When We The People are now $14.5 TRILLION in debt… why is Buffett’s behavior the issue and not the politicians who created this mess?????  You’re falling for a diversionary issue created by the Right designed to take your attention from how their irresponsible tax cuts and deregulation imploded the economy and create crippling debt…

      • RawContour

        Right on again my friend.  I think someone like you could eventually figure out how to explain this to the people who have been fooled into acting and voting against their and the nation’s best interests.

    • Kevin

      Your first sentence had me thinking you were about to launch a tirade against Buffett, but I’m glad to see that you instead make an excellent point in support of Buffett’s stance. 

      If somebody WERE to ask (as a rebuttal to Buffett), “Why doesn’t Buffett voluntarily pay more in taxes?” My answer would be, “He’s been more philanthropic with his resources than God, and bettered the lives of more people, to boot.” 

      Buffett could just sit on a private island for the rest of his days counting money and having twelve-way orgies with supermodels, but he instead devotes his time to things like calling attention to the inequities and fallacies plaguing America’s version of capitalism.

      I would ask any rabidly anti-tax folks who read this post to pause for a moment and ask themselves this question: What does Warren Buffett have to gain by lobbying for an increase in how much we tax rich people? Why would he lie about his own experience and understanding of markets? He doesn’t need to! He’s all set! The only reason he would have for writing that op-ed would be to impart his knowledge of the facts that he, as one of the savviest businessman in history, has witnessed over his decades as a prominent investor. If he claims that increased taxes have never deterred him, or his fellow wealthy associates, from investing, from working hard for a profit, from creating jobs, WHO ARE YOU TO CHALLENGE THAT? Unless you’re sitting there with millions of dollars invested in the markets, with hopes to be taxed at only 15% on the gains from those investments, or unless you’re earning $500,000 a year, then give it up already! Get rid of this delusion that “someday you could be a millionaire, and damned if the gummint should get its greedy paws on it.” It’s counter to your best interests!

      I could go on for hours, but what’s the point? You can’t change the minds of people who are brainwashed into the flawed–and verifiably so, based on the last 30 years of deregulation and unfunded tax cuts–belief that there is never a good time for tax increases. I don’t like paying taxes as much as the next guy, but dammit I live in the greatest country in the world, and am more than willing to pay for the privilege. Some might call that patriotic.

      • Terry Tree Tree

        Well put, and accurate!!

  • Sonny

    I find it hard to believe that Moore would ask Buffet to voluntarily pay an additional billion dollars.  Who does Moore represent?  The super rich are not greedy.  

    • nj

      It’s pretty obvious who he represents.

      http://www.sourcewatch.org/index.php?title=Stephen_Moore

      Moore is also an American Legislative Exchange Council (ALEC) “scholar” as of 2011.[1] On August 4th, 2011, he spoke at a Shell Oil-sponsored plenary session of the 38th Annual ALEC Meeting in New Orleans, Louisiana, along with fellow ALEC “scholar” Arthur B. Laffer.[2]Moore also participated in the 2011 ALEC Annual Meeting, speaking on a panel on corporate taxes in front of the Tax and Fiscal Policy Task Force.[3]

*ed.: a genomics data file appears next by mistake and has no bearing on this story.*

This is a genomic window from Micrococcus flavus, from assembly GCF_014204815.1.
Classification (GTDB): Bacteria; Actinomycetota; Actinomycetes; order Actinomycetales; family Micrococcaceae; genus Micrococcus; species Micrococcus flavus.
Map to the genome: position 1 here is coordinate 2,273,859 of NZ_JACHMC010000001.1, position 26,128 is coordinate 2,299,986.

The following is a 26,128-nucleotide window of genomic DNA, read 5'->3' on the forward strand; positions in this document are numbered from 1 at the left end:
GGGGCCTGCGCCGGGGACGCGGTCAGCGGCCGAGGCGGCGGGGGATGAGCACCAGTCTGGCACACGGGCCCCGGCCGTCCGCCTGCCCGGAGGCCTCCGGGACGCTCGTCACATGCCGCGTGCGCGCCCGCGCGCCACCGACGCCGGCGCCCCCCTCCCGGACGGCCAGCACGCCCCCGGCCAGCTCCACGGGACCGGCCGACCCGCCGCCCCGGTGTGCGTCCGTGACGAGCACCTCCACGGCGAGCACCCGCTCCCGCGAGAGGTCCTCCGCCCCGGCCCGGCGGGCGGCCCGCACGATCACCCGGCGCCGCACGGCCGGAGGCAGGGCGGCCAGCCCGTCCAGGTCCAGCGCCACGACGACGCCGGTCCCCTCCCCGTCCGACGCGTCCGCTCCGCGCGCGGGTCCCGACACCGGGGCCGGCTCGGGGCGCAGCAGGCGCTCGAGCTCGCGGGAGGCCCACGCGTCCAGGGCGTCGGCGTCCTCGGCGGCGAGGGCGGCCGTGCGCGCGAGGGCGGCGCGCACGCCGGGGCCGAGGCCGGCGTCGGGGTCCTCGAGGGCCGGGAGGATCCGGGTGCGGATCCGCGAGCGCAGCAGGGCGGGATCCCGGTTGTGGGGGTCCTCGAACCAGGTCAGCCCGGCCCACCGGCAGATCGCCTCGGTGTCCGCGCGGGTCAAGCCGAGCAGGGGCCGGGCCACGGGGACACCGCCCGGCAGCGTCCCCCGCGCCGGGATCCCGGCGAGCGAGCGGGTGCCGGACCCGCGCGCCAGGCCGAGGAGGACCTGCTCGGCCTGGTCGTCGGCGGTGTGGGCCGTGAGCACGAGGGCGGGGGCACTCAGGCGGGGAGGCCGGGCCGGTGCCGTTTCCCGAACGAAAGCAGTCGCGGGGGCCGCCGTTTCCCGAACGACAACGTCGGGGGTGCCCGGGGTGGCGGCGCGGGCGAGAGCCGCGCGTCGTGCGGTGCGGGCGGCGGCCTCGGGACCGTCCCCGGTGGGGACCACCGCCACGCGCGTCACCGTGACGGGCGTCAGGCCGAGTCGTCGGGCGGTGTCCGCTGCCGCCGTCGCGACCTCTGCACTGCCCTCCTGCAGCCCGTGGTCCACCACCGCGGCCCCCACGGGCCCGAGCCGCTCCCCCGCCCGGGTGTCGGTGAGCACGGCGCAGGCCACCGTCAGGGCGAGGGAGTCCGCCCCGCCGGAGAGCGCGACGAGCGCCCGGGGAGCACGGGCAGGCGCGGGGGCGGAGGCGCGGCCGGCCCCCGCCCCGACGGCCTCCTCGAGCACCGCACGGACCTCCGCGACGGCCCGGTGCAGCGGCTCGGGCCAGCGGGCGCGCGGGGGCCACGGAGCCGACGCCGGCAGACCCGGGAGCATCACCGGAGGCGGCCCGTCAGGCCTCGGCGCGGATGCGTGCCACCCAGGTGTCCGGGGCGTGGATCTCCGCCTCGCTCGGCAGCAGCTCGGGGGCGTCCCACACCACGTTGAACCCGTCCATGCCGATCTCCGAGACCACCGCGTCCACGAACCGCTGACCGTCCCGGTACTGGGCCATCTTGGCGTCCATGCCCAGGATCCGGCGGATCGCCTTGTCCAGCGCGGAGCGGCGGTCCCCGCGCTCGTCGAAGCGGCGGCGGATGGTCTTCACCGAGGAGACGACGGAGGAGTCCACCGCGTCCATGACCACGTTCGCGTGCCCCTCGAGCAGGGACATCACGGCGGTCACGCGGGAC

• Terry Tree Tree

      How can you say the super-rich are not greedy??  They paid less taxes, got tax cuts, and want more tax cuts, but want to end the tax cuts for people paying Social Security taxes.  They robo-sign foreclosures, to steal houses faster.   They ‘bundled’ risky mortgages and somehow said that 20 risky mortgages equal 20 AAA+ mortgages.  Then they bought an evaluation from the rating agencies that agreed with them.  The next step was to scam and fraud others into buying these ‘bundled’ AAA+ fraud mortgages, thereby making themselves richer, by fraud and other crimes!
          Sounds pretty greedy to me!!   Sounds criminal, and immoral to me!!

  • NPRnewbie

    It is wishful thinking to blame the rich and hope that increasing taxes on the rich will bail us out. If we went back to the tax rates under Clinton, that would still only cover about 20% of the deficit. We have a spending problem, not a tax revenue problem.

    I am disapointed in Buffet, and in the show tonight. People who understand economics know that real growth in the standard of living comes with increases in productivity. Productivity increases come from long term investments in productive capital equipment, technology, and in human capital, that is, education and training. Real, sustainabe increases in the economy don’t from from spending. All the talk about taxing the rich so others can spend it, whether the givernment, or those who rely on the government for subsidies, miss the basic point that spending increases don’t increase the GDP. All that is does is redistribute wealth, without growing the size of the pie. We should be focused on making the pie bigger, not fighting over who gets what share. Further, the answer to the income disparity is not wealth redistribution. We should address the root causes, disparities in education, and some of the other issues related to poverty. Over the long term, that will change the distribution of of wealth.